Richardson’s Economic Abilities

Ever since I read Governor Bill Richardson’s withdrawal statement, something has been gnawing at me. At first I couldn’t figure out what it was, but now I think I’ve isolated the culprit. It’s this statement by Governor Richardson (subscription):

“As you might expect, I am disappointed in this turn of events. There were a lot of ways in which I thought I could help the country in this time of financial crisis. Sometimes your own dreams and plans must take a back seat to what is best for the nation.

There are three sentences in the selection above, and only one of them has an iota of truth. The part about being disappointed about the turn of events. That’s completely believable. I’d be willing to believe that anyone who has had to retain legal counsel on the chance that they will be brought before a grand jury would be “disappointed in the turn of events.”

But, the second and third sentences are classic Bill Richardson. Statements with no basis in reality. Does anyone actually believe that Governor Bill Richardson is one of the guys who could help the country come up with a solution to a global financial crisis. Gosh, I hope not.

Let’s just look at the simple facts. Even President-elect Obama choose to announce his economic team separate from his selection of Bill Richardson as Commerce Secretary. Why? Well, there is nothing in Governor Richardson’s resume which indicates that he knows the first thing about managing an economy. Quite to the contrary, during a time of unbelievablely high tax revenue, Governor Richardson has spent us into a half a billion dollar budget shortfall.

Granted, he is in good company. There are 44 other Governors who have the same miserable economic track record.

The states’ fiscal problems are continuing into the next two years. At least 38 states have looked ahead and anticipate deficits for fiscal year 2010 and beyond.[1] These gaps total almost $80 billion — 17 percent of budgets — for the 30 states that have estimated the size of these gaps and are likely to grow as gaps are re-estimated in the next few months.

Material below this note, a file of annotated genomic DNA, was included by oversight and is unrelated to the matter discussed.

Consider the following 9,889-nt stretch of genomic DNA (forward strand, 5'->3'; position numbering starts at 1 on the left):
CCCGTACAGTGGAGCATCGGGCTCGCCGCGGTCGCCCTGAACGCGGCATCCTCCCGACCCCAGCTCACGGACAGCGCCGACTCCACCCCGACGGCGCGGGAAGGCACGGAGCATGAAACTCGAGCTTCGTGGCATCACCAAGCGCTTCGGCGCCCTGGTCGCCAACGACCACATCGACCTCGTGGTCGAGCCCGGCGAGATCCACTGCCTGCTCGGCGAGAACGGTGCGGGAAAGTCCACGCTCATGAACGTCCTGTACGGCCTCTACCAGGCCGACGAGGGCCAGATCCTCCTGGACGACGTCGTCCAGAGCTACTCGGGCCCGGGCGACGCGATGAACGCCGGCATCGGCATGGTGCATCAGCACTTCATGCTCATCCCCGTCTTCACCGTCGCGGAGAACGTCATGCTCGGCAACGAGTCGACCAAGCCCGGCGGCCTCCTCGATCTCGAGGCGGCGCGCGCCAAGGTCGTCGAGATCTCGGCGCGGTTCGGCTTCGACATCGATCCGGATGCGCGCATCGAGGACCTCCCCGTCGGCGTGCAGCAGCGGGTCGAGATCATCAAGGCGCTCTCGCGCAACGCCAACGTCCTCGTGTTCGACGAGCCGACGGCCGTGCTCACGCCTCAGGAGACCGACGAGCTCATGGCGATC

Figure 2 shows the size and duration of the deficits in the recession that occurred in the first part of this decade, and estimates of the likely deficits this time. This recession is more severe — deeper and longer — than the last recession, and thus state fiscal problems are likely to be worse.

The fiscal situation is going to get worse in New Mexico, and we have Governor Richardson to thank, along with some other elected officials, to thank for the pickle in which we currently find ourselves.

As to the Governor’s statement about the Secretary of Commerce job being his dream gig. Let’s get real. His dream gig was to become President. That didn’t happen. His next big hope was to be named Secretary of State, but that was a bust as well. Then, with an impending financial crisis in New Mexico and a threat of prosecution for rampant pay to play policies, his goal was simply just to get out of Dodge. But, I don’t think anyone would mistake that for his dream.

As to putting the nation first… Well, if there is one thing Governor Bill Richardson has proved over his tenure in office, it is that putting others ahead of himself has never been his priority.

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